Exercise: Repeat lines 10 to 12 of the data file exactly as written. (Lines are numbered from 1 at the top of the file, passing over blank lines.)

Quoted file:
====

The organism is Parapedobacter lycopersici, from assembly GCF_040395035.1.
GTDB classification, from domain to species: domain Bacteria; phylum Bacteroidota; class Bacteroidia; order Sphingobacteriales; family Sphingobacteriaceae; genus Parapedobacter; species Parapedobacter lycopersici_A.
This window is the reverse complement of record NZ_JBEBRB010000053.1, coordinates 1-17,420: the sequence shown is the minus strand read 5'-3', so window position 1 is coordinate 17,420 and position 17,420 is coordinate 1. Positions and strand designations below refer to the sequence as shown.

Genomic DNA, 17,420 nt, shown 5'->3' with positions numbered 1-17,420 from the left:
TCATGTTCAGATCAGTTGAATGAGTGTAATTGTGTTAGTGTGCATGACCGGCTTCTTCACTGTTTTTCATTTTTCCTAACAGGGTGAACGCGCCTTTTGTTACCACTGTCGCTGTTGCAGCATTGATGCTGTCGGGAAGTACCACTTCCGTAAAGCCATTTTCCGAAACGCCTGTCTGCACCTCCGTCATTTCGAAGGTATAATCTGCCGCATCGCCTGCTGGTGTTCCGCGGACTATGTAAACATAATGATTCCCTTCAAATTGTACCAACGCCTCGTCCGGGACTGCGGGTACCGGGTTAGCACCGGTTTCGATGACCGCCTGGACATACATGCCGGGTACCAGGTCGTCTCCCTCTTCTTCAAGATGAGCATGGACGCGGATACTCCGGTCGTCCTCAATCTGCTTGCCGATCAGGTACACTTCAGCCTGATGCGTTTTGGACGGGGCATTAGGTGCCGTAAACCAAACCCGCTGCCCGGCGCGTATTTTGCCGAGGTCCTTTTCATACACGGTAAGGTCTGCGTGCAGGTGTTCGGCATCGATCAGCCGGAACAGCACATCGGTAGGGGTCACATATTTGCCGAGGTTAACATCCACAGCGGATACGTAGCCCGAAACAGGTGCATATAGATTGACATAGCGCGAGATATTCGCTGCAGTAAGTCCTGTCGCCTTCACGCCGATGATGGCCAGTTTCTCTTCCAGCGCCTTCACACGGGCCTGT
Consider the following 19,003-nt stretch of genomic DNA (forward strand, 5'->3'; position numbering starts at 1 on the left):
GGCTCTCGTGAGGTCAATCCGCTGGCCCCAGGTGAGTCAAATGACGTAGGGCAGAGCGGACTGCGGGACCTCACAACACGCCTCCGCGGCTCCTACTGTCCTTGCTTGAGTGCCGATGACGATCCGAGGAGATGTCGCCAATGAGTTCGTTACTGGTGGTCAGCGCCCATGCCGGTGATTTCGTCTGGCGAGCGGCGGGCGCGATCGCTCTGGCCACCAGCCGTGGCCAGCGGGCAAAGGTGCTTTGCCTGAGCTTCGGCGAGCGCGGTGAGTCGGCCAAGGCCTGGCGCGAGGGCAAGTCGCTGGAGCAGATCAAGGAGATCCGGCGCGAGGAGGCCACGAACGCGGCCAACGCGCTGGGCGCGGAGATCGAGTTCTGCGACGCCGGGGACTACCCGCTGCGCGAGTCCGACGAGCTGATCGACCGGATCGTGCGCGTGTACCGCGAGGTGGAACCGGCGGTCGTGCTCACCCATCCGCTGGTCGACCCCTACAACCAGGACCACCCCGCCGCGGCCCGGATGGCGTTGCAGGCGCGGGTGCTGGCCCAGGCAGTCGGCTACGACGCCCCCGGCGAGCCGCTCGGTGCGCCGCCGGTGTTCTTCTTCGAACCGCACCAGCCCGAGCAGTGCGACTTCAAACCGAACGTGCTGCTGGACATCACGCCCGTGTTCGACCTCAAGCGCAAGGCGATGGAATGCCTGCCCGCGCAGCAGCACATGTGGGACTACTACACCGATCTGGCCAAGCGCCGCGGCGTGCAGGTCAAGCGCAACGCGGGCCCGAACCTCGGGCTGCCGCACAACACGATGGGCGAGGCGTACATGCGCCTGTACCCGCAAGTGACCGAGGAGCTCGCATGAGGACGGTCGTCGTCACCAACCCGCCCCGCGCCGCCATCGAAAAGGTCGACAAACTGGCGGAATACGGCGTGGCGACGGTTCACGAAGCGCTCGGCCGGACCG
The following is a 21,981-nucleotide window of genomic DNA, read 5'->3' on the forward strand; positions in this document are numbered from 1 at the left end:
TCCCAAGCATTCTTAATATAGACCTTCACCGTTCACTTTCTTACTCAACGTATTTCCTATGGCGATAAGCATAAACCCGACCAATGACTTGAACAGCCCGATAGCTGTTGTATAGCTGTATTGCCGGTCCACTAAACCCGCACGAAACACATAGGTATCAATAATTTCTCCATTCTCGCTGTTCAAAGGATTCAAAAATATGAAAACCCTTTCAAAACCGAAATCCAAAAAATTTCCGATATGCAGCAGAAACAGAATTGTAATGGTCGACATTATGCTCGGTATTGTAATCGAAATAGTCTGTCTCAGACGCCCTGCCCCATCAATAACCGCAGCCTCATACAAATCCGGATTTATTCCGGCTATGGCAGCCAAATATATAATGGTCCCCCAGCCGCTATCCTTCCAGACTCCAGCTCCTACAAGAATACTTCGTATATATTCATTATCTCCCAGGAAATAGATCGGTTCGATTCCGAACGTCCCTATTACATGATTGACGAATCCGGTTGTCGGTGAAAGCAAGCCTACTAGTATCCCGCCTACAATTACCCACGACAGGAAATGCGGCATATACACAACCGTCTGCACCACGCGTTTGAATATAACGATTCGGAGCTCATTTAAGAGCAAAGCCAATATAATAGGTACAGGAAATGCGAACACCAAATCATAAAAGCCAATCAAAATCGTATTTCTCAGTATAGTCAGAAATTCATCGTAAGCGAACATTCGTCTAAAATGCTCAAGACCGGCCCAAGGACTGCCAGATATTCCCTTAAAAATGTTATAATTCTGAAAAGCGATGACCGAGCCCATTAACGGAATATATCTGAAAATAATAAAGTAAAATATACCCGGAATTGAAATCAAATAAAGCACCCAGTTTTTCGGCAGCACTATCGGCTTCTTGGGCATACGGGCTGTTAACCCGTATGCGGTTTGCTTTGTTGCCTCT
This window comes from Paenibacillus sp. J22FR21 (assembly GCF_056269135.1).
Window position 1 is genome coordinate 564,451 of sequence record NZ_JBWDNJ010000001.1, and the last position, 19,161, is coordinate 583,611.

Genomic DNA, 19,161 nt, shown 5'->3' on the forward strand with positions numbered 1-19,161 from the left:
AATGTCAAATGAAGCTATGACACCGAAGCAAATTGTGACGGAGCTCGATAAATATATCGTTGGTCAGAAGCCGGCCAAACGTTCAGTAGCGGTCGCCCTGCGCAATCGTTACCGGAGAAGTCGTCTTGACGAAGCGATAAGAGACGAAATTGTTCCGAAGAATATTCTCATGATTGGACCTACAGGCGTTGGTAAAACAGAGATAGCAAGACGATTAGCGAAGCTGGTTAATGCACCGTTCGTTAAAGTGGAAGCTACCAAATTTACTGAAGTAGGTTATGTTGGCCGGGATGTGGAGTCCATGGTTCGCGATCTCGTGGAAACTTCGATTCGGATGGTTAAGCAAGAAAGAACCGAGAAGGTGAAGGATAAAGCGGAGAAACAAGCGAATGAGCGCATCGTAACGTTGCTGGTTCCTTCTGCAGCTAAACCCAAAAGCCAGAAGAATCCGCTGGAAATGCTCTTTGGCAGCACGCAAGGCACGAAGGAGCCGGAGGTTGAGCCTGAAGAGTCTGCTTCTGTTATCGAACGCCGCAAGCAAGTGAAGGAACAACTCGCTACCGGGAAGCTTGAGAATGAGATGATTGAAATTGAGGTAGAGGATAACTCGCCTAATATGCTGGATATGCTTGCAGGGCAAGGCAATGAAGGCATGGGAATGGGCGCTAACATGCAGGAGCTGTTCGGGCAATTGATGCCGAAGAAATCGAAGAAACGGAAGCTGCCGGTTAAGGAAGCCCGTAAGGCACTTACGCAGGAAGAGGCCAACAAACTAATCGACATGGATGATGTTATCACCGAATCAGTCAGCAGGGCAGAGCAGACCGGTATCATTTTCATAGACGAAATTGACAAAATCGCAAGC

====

This window comes from Paenibacillus sp. J22FR21 (assembly GCF_056269135.1).
Window position 1 is genome coordinate 564,451 of sequence record NZ_JBWDNJ010000001.1, and the last position, 19,161, is coordinate 583,611.

Genomic DNA, 19,161 nt, shown 5'->3' on the forward strand with positions numbered 1-19,161 from the left: